# Help me show the ff inequality

1. Sep 1, 2006

### island-boy

If v(0) = v(1) = 0 where v is differentiable over [0,1]

how do I show the ff 2 inequalities?

1) $$\int_{0}^{1}|v(x)|^{2}dx \leq \frac{1}{2}\int_{0}^{1}|v'(x)|^{2}dx$$

2) $$\int_{0}^{1}|v(x)|^{2}dx \leq \frac{1}{8}\int_{0}^{1}|v'(x)|^{2}dx$$

I tried using the Cauchy Schwartz inequality...and of course I ended up with the 2 being equal (without 1/2 or 1/8, that is) :(

Last edited: Sep 1, 2006
2. Sep 1, 2006

### quasar987

and v is real valued? An indirect hint may be the absolute values. What do you think? If they are not there to give the hint "use a result concerning absolute values", then why are they here? It would have been simpler to just write v(x)² and v'(x)². You've already explored the "cauchy-schwartz path" and that led nowhere. mmmh...

P.S. what does "ff" means to you?

3. Sep 2, 2006

### island-boy

ff means following, sorry bout that :)

is there a theorem or proposition involving absolute values and integrals that I should know about? I'm getting a blank on this...

4. Sep 2, 2006

### quasar987

Me too I'm afraid. And the worst is that I'm almost positive I've seen the proof of this before. This "prove its <1/2", then "prove it's actually <1/8" sounds too familiar. But I'm as stumped as you.

5. Sep 2, 2006

### island-boy

if its any help, the topic we are taking where this question was lifted from is for Poincare Inequalities in Distributions (generalized functions)

6. Sep 2, 2006

### StatusX

If you want to show the RHS is at least so big, the idea is to replace it by smaller quantities and show these are still "big enough." Similarly, to show the LHS is at least so small, replace it by larger quantities and show these are still "small enough." (I should really be saying "smaller or equal to", but that gets cumbersome, so I'll leave it out)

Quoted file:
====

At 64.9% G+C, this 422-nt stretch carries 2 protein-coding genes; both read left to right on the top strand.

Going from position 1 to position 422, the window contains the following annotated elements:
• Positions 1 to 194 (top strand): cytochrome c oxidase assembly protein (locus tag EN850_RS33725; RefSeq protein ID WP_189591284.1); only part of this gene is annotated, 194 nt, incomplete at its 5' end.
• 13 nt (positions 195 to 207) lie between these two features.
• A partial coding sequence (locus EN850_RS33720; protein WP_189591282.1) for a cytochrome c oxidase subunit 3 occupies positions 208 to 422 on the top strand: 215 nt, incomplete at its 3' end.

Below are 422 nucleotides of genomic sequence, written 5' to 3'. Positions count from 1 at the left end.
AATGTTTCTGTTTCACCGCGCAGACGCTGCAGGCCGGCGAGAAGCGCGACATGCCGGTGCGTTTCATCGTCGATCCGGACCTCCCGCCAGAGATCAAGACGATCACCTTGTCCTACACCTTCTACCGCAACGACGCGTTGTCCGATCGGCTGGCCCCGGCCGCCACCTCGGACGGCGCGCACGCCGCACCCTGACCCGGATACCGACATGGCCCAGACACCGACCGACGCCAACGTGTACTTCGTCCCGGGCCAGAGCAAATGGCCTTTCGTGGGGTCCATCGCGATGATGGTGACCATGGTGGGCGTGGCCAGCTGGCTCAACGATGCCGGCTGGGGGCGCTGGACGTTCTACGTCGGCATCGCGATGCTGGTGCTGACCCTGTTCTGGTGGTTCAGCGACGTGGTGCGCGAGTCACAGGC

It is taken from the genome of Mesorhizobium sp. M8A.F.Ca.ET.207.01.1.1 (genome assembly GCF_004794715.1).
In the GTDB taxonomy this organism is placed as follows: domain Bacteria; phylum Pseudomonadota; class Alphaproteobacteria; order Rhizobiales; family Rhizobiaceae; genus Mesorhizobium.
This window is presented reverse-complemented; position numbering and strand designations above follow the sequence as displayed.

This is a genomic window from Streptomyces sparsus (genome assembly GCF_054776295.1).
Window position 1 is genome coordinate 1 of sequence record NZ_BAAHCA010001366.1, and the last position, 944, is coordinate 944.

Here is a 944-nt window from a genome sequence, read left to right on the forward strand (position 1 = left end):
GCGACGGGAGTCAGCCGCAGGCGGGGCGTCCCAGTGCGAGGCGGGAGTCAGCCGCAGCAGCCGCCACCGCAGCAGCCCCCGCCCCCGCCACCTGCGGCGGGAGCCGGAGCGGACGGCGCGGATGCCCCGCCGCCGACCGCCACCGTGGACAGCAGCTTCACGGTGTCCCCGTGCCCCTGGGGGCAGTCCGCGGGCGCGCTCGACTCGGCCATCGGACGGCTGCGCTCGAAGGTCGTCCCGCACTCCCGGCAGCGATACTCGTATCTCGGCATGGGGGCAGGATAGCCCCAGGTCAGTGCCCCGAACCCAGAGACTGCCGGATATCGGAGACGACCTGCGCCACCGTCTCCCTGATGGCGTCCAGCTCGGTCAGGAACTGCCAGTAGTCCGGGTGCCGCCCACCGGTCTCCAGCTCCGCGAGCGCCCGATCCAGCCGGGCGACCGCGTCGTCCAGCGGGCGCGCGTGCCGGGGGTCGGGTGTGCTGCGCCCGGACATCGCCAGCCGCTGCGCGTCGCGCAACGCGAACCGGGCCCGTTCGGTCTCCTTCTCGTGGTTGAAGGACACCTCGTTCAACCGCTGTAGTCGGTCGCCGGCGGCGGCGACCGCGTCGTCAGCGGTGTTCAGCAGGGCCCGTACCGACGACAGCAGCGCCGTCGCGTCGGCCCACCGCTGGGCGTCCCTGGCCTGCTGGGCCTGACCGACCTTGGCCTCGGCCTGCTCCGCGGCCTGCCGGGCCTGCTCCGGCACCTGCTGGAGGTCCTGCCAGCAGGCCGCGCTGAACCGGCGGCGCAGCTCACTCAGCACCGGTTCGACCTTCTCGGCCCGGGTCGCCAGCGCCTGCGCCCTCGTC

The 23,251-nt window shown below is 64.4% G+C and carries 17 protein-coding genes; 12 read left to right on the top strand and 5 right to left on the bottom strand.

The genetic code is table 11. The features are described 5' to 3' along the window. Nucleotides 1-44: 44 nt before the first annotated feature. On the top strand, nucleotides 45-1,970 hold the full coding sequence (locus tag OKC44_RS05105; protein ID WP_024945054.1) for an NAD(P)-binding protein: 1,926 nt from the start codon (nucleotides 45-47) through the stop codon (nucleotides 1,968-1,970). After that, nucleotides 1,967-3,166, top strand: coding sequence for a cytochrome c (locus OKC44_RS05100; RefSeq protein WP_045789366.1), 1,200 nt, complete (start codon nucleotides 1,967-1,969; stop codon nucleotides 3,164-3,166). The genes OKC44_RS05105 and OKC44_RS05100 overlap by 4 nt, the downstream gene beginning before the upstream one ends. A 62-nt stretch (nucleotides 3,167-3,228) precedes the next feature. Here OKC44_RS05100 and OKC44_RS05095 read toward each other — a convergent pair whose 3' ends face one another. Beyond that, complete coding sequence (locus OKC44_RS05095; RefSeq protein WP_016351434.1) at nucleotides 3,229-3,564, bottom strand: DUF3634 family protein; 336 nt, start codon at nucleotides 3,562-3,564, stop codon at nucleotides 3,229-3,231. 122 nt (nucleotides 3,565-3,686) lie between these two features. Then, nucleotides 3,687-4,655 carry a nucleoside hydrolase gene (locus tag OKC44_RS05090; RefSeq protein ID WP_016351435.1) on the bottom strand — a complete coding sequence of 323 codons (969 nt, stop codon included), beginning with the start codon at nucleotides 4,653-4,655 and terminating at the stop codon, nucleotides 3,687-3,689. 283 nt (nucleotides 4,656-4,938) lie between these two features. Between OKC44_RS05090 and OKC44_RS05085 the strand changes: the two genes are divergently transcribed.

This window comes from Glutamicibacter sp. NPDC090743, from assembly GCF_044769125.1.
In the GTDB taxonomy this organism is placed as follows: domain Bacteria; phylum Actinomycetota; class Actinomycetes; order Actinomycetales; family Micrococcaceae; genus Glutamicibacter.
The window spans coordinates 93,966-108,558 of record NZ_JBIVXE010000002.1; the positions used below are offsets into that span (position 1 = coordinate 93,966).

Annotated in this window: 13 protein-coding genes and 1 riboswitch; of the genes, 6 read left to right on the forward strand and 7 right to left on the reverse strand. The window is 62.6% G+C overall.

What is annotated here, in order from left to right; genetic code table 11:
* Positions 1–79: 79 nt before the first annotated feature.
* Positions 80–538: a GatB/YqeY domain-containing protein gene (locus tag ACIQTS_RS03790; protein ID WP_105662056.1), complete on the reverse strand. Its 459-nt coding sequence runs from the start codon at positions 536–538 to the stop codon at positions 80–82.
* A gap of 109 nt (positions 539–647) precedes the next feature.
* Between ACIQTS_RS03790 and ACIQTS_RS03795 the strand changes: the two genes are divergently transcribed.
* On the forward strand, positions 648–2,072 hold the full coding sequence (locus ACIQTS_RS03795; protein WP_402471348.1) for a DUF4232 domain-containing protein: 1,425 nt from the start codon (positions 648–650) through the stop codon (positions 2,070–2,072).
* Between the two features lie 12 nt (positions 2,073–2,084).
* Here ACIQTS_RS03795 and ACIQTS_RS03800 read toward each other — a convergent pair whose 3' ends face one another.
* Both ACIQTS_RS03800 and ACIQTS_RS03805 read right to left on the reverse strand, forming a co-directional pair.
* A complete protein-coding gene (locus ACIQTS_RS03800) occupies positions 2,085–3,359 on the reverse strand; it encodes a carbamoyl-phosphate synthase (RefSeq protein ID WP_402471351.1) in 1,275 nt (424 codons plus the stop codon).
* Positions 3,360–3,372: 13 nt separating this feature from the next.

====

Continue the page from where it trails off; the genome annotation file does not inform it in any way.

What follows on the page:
With this in mind, let's say the max of |v(x)| is A, and see if we can bound the LHS and RHS. Clearly the LHS is smaller than A^2. If we pick v(x) as a triangular function with v(1/2)=A, then the integral of the magnitude squared of the derivative is (2A)^2. Can we pick another v(x) with the same max that makes this integral any smaller? It turns out we can't, as I'll let you prove. This directly gives the first inequality. I'll have to think about the second inequality a little more. I'll get back to you.

Last edited: Sep 2, 2006
7. Sep 2, 2006

### StatusX

Two approaches I tried that gave the same result were looking at the Fourier series of v(x) and v'(x) and using calculus of variations. These both suggested that the largest ratio between the two integrals occurs when v(x)=A sin($\pi$x), and that the factor of 8 can actually be improved to a $\pi^2$. Maybe you don't need to use these methods (which would be a pain to be completely rigorous about) if you can find another reason why sin is the best. The fact that they tell you to prove it with an 8 instead of a $\pi^2$ tells me that 1) they didn't want to give away that the answer involved trigonometric functions, 2) there is a simpler proof, probably using more boxy, linear shapes, or 3) I'm wrong, and 8 is the best bound.

Last edited: Sep 2, 2006
8. Sep 3, 2006

### island-boy

thanks for the help StatusX,

I was able to find a book which gave the bound as $$\frac{1}{\pi^{2}}$$, which used Fourier transformation as proof. when I asked my professor about it, she told me that I don't need Fourier transforms to find the proof (which is good, since I am unfamiliar with Fourier transforms.)

Interestingly, there's a followup question

--------------------
let $$p = sup \frac{\int_{0}^{1} |v(x)|^{2} dx}{\int_{0}^{1} |v'(x)|^{2} dx}$$
Show that if k is a constant such that k < 1/p then the following problem admits at most one solution:

-u"(x) - ku(x) = f(x)
x an element of (0,1)

where
u(0) = u(1) = 0

and for f = 0, and k not equal to 0 show that the problem above admits a nontrivial explicit solution.

Deduce that we have $$\frac{1}{8} \geq p \geq \frac{1}{\pi^{2}}$$

-------------------
so $$\frac{1}{\pi^{2}}$$ is eventually asked to be found.

Last edited: Sep 3, 2006
9. Sep 3, 2006

### StatusX

What does k refer to in the second problem?

10. Sep 3, 2006

### island-boy

i edited the entry above.

Last edited: Sep 3, 2006
11. Sep 7, 2006

### island-boy

a question regarding the post I made two posts above:

again, the question is:
let $$p = sup \frac{\int_{0}^{1} |v(x)|^{2} dx}{\int_{0}^{1} |v'(x)|^{2} dx}$$
Show that if k is a constant such that k < 1/p then the following problem admits at most one solution:

-u"(x) - ku(x) = f(x)
x an element of (0,1)

where
u(0) = u(1) = 0

and for f = 0, and k not equal to 0 show that the problem above admits a nontrivial explicit solution.

Deduce that we have $$\frac{1}{8} \geq p \geq \frac{1}{\pi^{2}}$$

My question is how exactly do you show that the differential equation above a)has a unique solution for the first condition and b)admits a nontrivial explicit solution for the second condition?

I have no idea how to prove this. What do I need to do show the proof?